In Turcici Imperii Status (The Current Condition of the Turkish Empire), author Giovanni Battista Montalbano dwells on, among more serious topics such as the state formation and military structure of the Empire, the world famous Turkish hospitality and abundance of food in Constantinople. He reminds the “pleasure-seeking traveller” of the availability of “baths, taverns, inns and other places of delight.” As he moves on to giving a lavish catalogue of local drinks, he comments that the widely held view that Turks abstain from drinking wine is a misconception. Even so, Turks preferred to drink “fiery wine,” a predecessor of today’s popular aniseed-infused spirit raki and an “ink-black, pungent and bitter” hot drink “prepared on a small pot over charcoal,” which the locals called café, marking our author’s first encounter with Turkish coffee. Other popular drinks mentioned by Montalbano include an alcoholic variety of boza, a milk-colored fermented drink made of ground cereals and ayran, a savory, yoghurt-based soft drink, both of which are fervently consumed in modern-day Turkey almost 400 years after the book’s publication.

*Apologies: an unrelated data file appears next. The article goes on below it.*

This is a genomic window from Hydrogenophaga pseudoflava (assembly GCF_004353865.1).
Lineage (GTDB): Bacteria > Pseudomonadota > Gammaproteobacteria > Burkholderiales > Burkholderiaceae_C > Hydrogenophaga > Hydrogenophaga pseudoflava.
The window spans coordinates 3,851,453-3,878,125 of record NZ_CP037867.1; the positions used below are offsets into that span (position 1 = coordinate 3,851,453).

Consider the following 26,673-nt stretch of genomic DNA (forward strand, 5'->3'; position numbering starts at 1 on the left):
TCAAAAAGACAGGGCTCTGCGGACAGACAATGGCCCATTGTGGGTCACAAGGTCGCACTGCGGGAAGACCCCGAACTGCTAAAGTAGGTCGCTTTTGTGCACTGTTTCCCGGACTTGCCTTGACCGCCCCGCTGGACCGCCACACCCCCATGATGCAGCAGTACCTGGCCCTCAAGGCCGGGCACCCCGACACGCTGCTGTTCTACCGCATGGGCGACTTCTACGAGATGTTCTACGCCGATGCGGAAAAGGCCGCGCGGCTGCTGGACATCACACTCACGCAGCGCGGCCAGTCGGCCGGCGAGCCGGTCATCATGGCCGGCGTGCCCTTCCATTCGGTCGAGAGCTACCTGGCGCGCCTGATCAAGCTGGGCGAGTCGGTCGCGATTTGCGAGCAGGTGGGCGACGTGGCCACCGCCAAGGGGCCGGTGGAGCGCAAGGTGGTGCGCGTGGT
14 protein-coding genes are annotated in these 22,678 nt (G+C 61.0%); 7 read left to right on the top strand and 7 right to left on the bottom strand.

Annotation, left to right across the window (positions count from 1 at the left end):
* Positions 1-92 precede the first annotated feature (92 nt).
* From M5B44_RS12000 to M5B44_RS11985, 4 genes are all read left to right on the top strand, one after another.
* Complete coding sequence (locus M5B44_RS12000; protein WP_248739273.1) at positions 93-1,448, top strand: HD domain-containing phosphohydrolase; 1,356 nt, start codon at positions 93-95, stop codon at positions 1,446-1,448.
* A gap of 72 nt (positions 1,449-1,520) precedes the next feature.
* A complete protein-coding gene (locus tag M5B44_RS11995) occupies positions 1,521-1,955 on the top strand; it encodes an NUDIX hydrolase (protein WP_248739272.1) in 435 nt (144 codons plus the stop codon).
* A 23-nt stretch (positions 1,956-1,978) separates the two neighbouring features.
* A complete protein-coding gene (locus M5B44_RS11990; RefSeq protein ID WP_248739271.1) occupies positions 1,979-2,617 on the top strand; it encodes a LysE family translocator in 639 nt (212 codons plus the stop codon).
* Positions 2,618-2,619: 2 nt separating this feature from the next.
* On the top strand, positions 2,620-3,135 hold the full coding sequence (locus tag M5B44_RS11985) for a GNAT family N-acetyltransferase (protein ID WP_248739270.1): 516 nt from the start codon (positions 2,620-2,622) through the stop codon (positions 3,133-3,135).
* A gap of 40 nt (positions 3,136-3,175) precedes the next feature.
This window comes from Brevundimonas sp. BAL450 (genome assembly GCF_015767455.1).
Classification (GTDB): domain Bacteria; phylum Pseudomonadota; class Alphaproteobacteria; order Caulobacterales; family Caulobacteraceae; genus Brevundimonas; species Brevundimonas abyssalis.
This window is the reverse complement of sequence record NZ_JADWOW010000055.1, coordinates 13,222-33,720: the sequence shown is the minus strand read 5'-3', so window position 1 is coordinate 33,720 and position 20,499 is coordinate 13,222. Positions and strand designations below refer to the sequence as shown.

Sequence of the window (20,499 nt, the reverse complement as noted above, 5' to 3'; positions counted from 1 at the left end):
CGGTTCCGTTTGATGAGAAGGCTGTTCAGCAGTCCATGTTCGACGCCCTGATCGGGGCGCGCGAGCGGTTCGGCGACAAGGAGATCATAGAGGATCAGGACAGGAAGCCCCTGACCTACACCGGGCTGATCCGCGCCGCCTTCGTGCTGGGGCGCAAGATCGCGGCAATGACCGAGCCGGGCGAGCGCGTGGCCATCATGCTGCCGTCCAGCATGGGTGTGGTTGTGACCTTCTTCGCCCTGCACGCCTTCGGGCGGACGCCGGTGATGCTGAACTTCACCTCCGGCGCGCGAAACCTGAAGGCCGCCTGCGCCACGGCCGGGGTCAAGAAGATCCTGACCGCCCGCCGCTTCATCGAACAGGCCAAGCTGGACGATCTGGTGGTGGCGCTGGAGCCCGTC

As such, the information provided by the guidebook was undeniably useful on a practical level for those readers who wished to travel to the Levant and immensely eye opening for those who never intended to leave their hometown.
The Elzeviers enter the picture of oriental book publishing in 1625 with Erpenius's death and Isaac Elzevier’s acquisition of his press and types for the handsome amount of 8,000 guilders. The House of Elzevier was by then the official printer to Leiden University, and it became arguably the most important oriental press in Western Europe. During this period, they published important reference works including Jacobus Golius's Arabic-Latin lexicon printed in Leiden in 1653. The Elsevier Heritage Collection is home to two unique copies of this dictionary, which can be found here and here.